“We live in a diverse country with multiple cultures. People’s needs and wants are shaped by the culture they associate with. There is no one size fits all. People are proud of their identity, and they want to be seen and heard,” Pritchard states.


To make this a reality, Raghavan believes ‘multicultural’ should be a strategic imperative owned by the CMO or Chief Customer Officer directly, with progress reportable to the Board. Not because of sheer diversity principles, but because cultural inclusivity ties directly to commercial growth potential and shareholder performance.

The second must is more inclusive research. “You need an appropriate sample with proper cultural representation. CALD samples are not considered,” Raghavan says.

“Further to the above, ensure you have culturally proficient staff to conduct interviews. We have seen so many mistakes. For example, white men from consulting companies requesting an interview of Muslim women on their antenatal experiences in hospitals then wondering why they didn’t turn up for the interview or wondering why they didn’t open up much.”

The third centres around traditional beliefs around media reach. “Is it sufficient to simply be reaching a percentage of multicultural audiences that’s slightly above the average? Where are we reaching them – national TV or social media? How much is in programming or content that resonates, like in Black-Hispanic-Asian-Pacific-Native-owned media?” Pritchard asks. “Let’s establish the new habit of truly diverse media reach, which means going for 80 to 90% media reach among each multicultural consumer group to close the share gap.”

For his fourth point, Pritchard lists three ‘Rs’ – Representation, Relevance, Resonance. “Do the individuals in your advertising and brand content reflect the population you’re serving? Find out by auditing representation of roles in your advertising over the past year,” he advises. An audit of P&G brands showed casting of 29% Black characters but only 9% Hispanic, 7% Asian-Pacific, and no Native or Indigenous talent.

Representation or visually representing multiculturalism through talent isn’t enough on its own. Truly engaging multicultural audiences means ensuring storylines that deliver accurate portrayals of lived experiences, attitudes and beliefs.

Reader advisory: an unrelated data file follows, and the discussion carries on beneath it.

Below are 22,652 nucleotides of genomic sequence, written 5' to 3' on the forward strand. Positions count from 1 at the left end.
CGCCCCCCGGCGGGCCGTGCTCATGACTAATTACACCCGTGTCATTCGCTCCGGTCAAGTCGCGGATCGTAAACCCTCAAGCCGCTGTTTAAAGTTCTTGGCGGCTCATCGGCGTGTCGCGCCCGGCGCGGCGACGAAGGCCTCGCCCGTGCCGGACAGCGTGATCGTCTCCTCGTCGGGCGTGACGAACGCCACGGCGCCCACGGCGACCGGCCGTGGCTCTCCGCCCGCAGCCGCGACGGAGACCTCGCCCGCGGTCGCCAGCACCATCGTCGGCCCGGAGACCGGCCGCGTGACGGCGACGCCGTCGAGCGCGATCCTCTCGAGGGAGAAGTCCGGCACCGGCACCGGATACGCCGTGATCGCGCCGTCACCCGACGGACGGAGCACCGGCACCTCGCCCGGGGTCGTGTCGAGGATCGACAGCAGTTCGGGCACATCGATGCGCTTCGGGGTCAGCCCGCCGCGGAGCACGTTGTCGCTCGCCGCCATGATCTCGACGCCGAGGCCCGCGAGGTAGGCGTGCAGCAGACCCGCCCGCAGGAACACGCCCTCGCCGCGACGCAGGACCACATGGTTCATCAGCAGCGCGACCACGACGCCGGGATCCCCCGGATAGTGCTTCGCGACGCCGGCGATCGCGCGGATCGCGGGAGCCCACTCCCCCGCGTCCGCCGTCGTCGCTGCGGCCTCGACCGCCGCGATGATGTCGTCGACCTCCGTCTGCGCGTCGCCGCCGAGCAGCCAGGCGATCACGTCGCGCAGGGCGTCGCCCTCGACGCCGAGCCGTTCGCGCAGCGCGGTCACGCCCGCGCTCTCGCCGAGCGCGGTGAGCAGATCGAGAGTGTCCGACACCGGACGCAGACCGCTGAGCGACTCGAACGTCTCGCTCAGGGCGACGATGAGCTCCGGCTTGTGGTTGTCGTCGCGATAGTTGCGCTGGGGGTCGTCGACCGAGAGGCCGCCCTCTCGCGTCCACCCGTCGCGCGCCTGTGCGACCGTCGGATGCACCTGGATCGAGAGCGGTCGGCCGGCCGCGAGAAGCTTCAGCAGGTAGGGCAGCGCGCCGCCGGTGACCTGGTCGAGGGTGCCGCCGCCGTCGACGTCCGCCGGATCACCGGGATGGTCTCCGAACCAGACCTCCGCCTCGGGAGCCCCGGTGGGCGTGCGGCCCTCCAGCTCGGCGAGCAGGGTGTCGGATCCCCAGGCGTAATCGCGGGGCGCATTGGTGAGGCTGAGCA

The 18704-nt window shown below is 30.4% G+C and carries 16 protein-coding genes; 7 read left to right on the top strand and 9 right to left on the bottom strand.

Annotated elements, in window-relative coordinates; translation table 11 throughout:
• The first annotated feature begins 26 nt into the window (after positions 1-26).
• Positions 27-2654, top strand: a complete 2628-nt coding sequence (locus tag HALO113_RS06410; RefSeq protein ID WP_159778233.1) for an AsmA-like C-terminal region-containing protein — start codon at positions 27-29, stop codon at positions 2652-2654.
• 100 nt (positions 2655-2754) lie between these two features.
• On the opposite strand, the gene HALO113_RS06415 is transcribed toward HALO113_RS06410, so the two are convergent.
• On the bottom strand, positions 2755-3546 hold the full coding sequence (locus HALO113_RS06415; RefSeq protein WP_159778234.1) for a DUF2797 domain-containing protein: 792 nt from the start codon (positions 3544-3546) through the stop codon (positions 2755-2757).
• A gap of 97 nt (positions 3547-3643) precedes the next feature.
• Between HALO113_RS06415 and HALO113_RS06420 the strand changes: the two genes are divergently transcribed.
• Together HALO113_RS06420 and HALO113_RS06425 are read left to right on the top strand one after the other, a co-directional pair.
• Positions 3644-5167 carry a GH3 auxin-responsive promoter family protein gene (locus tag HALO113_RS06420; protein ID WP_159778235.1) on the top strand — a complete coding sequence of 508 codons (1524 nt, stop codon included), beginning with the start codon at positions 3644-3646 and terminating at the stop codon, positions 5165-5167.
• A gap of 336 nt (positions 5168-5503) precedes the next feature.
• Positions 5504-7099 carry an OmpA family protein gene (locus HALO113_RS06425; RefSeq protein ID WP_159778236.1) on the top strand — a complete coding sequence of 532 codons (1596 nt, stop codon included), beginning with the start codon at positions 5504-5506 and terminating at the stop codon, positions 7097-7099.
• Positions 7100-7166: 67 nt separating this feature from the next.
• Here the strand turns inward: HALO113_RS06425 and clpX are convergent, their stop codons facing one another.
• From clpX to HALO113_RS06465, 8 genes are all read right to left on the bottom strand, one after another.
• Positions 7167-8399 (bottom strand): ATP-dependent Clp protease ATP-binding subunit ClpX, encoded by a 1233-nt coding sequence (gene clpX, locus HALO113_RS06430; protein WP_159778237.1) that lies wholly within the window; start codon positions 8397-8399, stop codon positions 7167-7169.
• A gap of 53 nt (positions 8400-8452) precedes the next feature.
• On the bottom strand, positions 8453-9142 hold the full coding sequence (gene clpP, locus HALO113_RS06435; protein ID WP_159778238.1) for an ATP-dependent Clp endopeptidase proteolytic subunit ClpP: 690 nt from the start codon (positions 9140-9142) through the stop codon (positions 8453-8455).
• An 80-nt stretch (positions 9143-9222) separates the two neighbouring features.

“Don’t get cute with being ‘creative’. Know your creative limits,” Raghavan says.

Again, this is about thinking inclusively inside and out. Ensuring media supply chains are culturally inclusive is another vital step in making multicultural marketing relevant, representative and resonant.

Pritchard’s fifth habit is putting dollars behind your commitment to multicultural marketing. “At P&G, our goal is to have the number one brand in every category among Black consumers – and to accomplish that, we intend to be the number one spender in Black-owned media and to significantly expand the ecosystem,” he says. “We’ve made partnership investment deals with the top media companies. We’re investing money in program content development. And we’re enabling automated programmatic media buying for companies to unlock spending. In two years, we’ve doubled our spending, and we intend to continue doing so.”

Raghavan believes investing in multicultural media will provide a halo effect for brands. “Steal the competitive edge from competitors,” he adds.

On a final note, marketers should consider including an appropriate and knowledgeable CALD agency in their rosters.

“Work with an expert. We use lawyers to navigate the depths of law and so use a CALD expert to navigate the depths of CALD,” Raghavan says. “CALD can be a risk as much as an opportunity.” 


Want to find out more about how you can improve your multicultural marketing muscle? Check out the wealth of insight on offer through CulturalPulse’s new podcast series, CALD Talks here.